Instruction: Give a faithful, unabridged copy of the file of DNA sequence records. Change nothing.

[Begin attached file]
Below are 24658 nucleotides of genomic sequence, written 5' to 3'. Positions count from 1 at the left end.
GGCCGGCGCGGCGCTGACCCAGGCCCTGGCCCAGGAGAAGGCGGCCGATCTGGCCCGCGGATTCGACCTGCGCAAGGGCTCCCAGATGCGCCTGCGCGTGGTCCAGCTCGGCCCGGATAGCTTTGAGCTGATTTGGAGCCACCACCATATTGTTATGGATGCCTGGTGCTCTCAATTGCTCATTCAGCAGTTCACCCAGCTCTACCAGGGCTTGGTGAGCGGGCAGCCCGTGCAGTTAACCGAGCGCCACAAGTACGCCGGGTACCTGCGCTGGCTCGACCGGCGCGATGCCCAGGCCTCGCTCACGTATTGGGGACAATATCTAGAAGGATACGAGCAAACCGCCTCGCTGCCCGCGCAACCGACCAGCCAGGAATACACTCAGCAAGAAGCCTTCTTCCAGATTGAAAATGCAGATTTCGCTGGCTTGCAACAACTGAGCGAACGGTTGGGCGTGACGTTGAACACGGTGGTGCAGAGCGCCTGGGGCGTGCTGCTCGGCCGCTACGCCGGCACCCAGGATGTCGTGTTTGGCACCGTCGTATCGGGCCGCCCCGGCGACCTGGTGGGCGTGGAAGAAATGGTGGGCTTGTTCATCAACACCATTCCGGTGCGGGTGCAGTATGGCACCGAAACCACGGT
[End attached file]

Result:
Below are 24658 nucleotides of genomic sequence, written 5' to 3'. Positions count from 1 at the left end.
GGCCGGCGCGGCGCTGACCCAGGCCCTGGCCCAGGAGAAGGCGGCCGATCTGGCCCGCGGATTCGACCTGCGCAAGGGCTCCCAGATGCGCCTGCGCGTGGTCCAGCTCGGCCCGGATAGCTTTGAGCTGATTTGGAGCCACCACCATATTGTTATGGATGCCTGGTGCTCTCAATTGCTCATTCAGCAGTTCACCCAGCTCTACCAGGGCTTGGTGAGCGGGCAGCCCGTGCAGTTAACCGAGCGCCACAAGTACGCCGGGTACCTGCGCTGGCTCGACCGGCGCGATGCCCAGGCCTCGCTCACGTATTGGGGACAATATCTAGAAGGATACGAGCAAACCGCCTCGCTGCCCGCGCAACCGACCAGCCAGGAATACACTCAGCAAGAAGCCTTCTTCCAGATTGAAAATGCAGATTTCGCTGGCTTGCAACAACTGAGCGAACGGTTGGGCGTGACGTTGAACACGGTGGTGCAGAGCGCCTGGGGCGTGCTGCTCGGCCGCTACGCCGGCACCCAGGATGTCGTGTTTGGCACCGTCGTATCGGGCCGCCCCGGCGACCTGGTGGGCGTGGAAGAAATGGTGGGCTTGTTCATCAACACCATTCCGGTGCGGGTGCAGTATGGCACCGAAACCACGGT